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How prepared are European hospitals to manage a steep increase of intensive care hospitalizations, needed in severe cases of coronavirus syndrome? We have collected some data, but the picture is far from complete.
According to OECD (Organisation for Economic Co-operation and Development) data , German hospitals are the most prepared to host a high number of patients in case the SARS-CoV-2 coronavirus disease should flare up. In the following graph we highlighted the four European countries most affected by the phenomenon so far. Above all Italy, with more than 10,000 confirmed cases, followed by France, Germany and Spain, where the cases exceeded one thousand and are rising constantly.
Germany has about 6 hospital beds for one thousand inhabitants (data are updated to 2017), about double than France. Spain and Italy follow, with 2.6 and 2.4 respectively. However, these data refer to beds available for all for all types of treatment, with the exception of psychiatric treatments. They should not be confused with intensive care beds, those needed for the most severe cases of coronavirus syndrome (COVID-19).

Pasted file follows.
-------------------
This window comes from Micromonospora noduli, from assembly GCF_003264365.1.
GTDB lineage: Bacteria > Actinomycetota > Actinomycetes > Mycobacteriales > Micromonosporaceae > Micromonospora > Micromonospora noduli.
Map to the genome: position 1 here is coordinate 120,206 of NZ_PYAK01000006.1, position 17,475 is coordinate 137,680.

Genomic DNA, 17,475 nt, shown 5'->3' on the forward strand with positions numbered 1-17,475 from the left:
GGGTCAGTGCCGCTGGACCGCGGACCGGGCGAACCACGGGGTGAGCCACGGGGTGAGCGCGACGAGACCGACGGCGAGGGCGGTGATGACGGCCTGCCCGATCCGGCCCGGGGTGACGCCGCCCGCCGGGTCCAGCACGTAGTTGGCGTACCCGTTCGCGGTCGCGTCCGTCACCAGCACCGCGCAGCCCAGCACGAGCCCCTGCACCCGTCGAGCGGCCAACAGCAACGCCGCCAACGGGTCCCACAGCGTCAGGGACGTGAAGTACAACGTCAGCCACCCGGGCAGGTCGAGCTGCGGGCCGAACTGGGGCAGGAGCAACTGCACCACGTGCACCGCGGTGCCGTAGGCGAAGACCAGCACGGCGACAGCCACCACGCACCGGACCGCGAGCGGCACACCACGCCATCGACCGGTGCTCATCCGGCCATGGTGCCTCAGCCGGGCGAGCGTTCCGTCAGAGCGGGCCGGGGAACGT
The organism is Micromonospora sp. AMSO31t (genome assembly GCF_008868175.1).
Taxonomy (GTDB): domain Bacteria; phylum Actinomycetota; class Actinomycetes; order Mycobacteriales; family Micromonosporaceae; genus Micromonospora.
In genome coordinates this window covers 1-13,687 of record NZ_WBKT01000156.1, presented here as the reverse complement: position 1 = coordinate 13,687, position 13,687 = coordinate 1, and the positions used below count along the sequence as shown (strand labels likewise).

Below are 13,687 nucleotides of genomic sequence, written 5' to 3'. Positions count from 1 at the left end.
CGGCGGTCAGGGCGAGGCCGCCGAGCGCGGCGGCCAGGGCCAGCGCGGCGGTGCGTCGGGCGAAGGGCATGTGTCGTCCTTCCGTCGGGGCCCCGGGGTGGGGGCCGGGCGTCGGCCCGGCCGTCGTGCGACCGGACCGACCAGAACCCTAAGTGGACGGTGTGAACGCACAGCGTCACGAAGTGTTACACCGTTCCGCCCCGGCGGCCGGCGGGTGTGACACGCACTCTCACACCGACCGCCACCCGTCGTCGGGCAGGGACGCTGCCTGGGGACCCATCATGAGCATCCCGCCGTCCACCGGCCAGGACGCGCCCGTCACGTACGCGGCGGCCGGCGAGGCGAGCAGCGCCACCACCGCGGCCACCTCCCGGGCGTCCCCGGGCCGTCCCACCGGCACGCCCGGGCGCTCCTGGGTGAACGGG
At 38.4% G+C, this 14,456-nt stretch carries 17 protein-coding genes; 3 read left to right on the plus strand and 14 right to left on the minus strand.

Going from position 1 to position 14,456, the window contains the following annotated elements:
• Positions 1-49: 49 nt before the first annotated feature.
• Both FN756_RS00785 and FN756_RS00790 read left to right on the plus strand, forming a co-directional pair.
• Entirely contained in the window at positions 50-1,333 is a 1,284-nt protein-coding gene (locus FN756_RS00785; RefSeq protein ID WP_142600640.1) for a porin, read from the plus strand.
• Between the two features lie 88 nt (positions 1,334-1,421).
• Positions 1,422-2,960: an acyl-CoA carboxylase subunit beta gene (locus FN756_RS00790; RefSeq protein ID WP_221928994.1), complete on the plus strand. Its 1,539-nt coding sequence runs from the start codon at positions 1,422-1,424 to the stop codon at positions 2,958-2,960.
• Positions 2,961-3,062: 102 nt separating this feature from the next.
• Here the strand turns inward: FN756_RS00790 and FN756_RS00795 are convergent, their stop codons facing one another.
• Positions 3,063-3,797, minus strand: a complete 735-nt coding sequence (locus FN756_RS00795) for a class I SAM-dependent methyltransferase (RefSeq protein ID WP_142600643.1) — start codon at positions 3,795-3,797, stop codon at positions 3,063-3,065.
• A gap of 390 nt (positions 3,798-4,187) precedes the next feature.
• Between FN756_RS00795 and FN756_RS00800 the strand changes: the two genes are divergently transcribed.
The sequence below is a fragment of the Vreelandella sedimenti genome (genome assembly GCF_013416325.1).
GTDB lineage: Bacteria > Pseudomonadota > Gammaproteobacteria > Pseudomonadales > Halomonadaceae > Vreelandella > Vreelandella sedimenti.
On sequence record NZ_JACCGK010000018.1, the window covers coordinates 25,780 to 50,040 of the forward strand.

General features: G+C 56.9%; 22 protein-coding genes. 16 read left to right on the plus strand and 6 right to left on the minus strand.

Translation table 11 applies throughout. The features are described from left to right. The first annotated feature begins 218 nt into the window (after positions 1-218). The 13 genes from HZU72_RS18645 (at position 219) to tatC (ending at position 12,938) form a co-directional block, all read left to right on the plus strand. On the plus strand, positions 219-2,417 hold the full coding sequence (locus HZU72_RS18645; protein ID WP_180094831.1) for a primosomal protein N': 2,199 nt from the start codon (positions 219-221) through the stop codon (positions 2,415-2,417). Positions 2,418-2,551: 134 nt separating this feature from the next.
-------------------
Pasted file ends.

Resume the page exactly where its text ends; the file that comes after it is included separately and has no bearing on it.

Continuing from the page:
According to a 2012 study , Germany is still the most well equipped country also on this side, with 29.2 critical care beds per 100,000 inhabitants (critical care includes both intensive and sub-intensive treatments). Way behind lay the other three considered countries: Italy (12.5), France (11.6) and Spain (9.7), compared to an EU average of 14.3 critical care beds for every 100,000 inhabitants.
In this spreadsheet we collected the data of the mentioned paper, together with the most recent data we were able to find on critical and intensive care beds in Europe – that seem to confirm the exceptionality of the German healthcare system compared with other countries.
If you are aware of more updated data, please help us completing the table, modifying it directly and providing a link to the source.